Travel and tourism in Slovakia to 2017
The report provides detailed market analysis, information and insights, including:
– Historic and forecast tourist volumes covering the entire Slovakian travel and tourism sector
– Detailed analysis of tourist spending patterns in Slovakia for various categories in the travel and tourism sector, such as accommodation, sightseeing and entertainment, foodservice, transportation, retail, travel intermediaries and others
– Detailed market classification across each category, with analysis using similar metrics
– Detailed analysis of the airline, hotel, car rental and travel intermediaries industries
During the review period (2008-2012), tourist volumes in Slovakia increased, driven primarily by government initiatives to promote tourism. The country?s inbound tourist volumes increased by 4.8% in 2012 and are expected to record growth over the forecast period (2013-2017) at a compound annual growth rate (CAGR) of 2.20%. However, government expenditure on tourism is relatively low, and accounted for only 2.3% of the nation?s total GDP in 2012, valuing US$2.2 billion. In comparison, neighboring countries such as Austria and France allocated US$18.4?billion and US$99.9 billion respectively.
This report provides an extensive analysis related to tourism demand and flows in Slovakia:
– It details historical values for the Slovakian tourism sector for 2008?2012, along with forecast figures for 2013?2017
– It provides comprehensive analysis of the travel and tourism demand factors with values for both the 2008?2012 review period and the 2013?2017 forecast period
– The report provides a detailed analysis and forecast of domestic, inbound and outbound tourist flows in Slovakia.
– It provides comprehensive analysis of the trends in Airline, Hotel, Car Rental and Travel intermediaries industry with values for both the 2008?2012 review period and the 2013?2017 forecast period
– Slovakia?s real GDP is expected to grow at a slower pace of 0.7% in 2013, before recovering to 2.5% in 2014, as improving external demand in Europe is likely to offset the weaker investments and marginal slowdown in consumption. Over 2015-2017, the country?s average GDP growth is projected to measure 4.5%, as domestic and external economic conditions improve.
– Slovakia?s historical monuments showcase the traditions and culture of the country. These include Bardejov and Bansk? ?tiavnica, which feature in the UNESCO list, Spi? Castle, the biggest castle in central Europe, and Vlkol?nec Village with its wooden houses and churches. Other natural treasures included in the UNESCO list are the caves in Slovak Paradise and Oak Primaeval Forest in north-east Slovakia. In addition, Ko?ice was named European Capital of culture 2013, which is an added advantage for the city and the country.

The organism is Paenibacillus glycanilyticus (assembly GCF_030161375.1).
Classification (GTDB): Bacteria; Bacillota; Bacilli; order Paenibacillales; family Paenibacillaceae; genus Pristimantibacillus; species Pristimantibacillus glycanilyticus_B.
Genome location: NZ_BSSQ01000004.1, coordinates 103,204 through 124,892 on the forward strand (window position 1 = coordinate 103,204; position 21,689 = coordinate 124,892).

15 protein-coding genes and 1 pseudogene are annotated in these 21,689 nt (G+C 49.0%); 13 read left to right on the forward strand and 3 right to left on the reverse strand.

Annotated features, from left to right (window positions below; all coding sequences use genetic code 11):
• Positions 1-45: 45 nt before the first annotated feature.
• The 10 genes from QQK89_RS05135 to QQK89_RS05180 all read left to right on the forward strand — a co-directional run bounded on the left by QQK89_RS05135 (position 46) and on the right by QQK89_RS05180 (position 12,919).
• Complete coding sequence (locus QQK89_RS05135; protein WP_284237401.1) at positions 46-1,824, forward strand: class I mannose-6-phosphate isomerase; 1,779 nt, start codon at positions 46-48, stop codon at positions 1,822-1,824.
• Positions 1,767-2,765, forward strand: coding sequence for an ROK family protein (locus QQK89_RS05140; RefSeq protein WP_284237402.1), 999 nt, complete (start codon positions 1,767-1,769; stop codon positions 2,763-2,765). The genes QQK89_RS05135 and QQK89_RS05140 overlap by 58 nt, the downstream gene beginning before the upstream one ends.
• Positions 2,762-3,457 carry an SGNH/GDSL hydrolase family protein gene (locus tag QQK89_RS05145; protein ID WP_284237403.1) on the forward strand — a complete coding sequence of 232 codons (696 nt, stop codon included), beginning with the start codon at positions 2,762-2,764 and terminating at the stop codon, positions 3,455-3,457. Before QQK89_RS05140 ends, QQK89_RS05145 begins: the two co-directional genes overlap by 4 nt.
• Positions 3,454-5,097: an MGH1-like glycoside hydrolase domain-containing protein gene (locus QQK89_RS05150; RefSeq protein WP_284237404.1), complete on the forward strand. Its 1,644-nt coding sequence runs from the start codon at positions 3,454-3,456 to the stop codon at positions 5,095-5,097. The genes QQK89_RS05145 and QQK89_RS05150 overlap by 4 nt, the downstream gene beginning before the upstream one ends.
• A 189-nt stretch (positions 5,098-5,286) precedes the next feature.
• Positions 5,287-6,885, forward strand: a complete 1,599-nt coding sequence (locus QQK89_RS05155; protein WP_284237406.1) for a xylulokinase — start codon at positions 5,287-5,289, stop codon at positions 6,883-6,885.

– The Slovensk? agent?ra pre cestovn? ruch (SACR) promotes Slovakia domestically through media campaigns, promotional banners on websites and newspaper advertisements, to highlight the country?s leading tourist attractions. The cycle of Slovakia?s media campaigns generally runs from before the beginning of the summer and winter months to take advantage of traditional holiday seasons. The government is also promoting business tourism, as this provides a lucrative revenue source.
– The Czech Republic has traditionally been the leading source country for inbound tourists to Slovakia, accounting for 40% of the total international arrivals in 2012. The Slovakian government has been actively involved in promoting the country as an international tourist destination by making infrastructural improvements to cultural monuments, national parks and other attractions. With these initiatives, the level of inbound tourism is expected to register a forecast-period CAGR of 2.20%, to reach 1.7 million visits in 2017.
– According to the Slovak Statistics Office (SU), the most popular destination in 2012 was Croatia, with 116,784 trips, followed by Turkey with 90,295 and Bulgaria with 56,790. According to a European Commission report in March 2013, 50% of Slovaks did not take a holiday in 2012 due to lack of finances, 21% did not travel for personal reasons, and 11% preferred to stay at home with family and friends. Just 5% of Slovaks did not go on holiday because of work, and 6% cited a lack of time.
– Slovakia?s airline market is expected to see a growth in the LCC segment with Ryanair?s expansion. Including Norwegian Air Shuttle, LCCs account for 80% of the nation?s seat capacity. The country?s aviation market will record growth over the forecast period. Ryanair has indicated its aim to establish a base at Bratislava Ivanka Airport.
– The number of hotel establishments in Slovakia increased during the review period, a trend which is anticipated to continue over the forecast period. This will lead to a demand for hotel services and a rise in room occupancy rates.
– Car rentals in Slovakia are directly dependent on the performance of airlines. Charter flights and LLCs dominated the aviation market in 2012, and contributed little to car rental revenues. Slovakians are not generally used to renting cars, and inbound arrivals and business customers are the main customers.
– Four travel agencies, Tip Tour, A-Tour, Best Choice and Medina Tours, went bankrupt in 2013. Conflict in Arab nations and weak economic growth were among the leading causes. Many agencies also offer similar products in a small market. Agencies with sufficient financial reserves and those which did not focus on North Africa continued to grow and did not suffer from the crisis.
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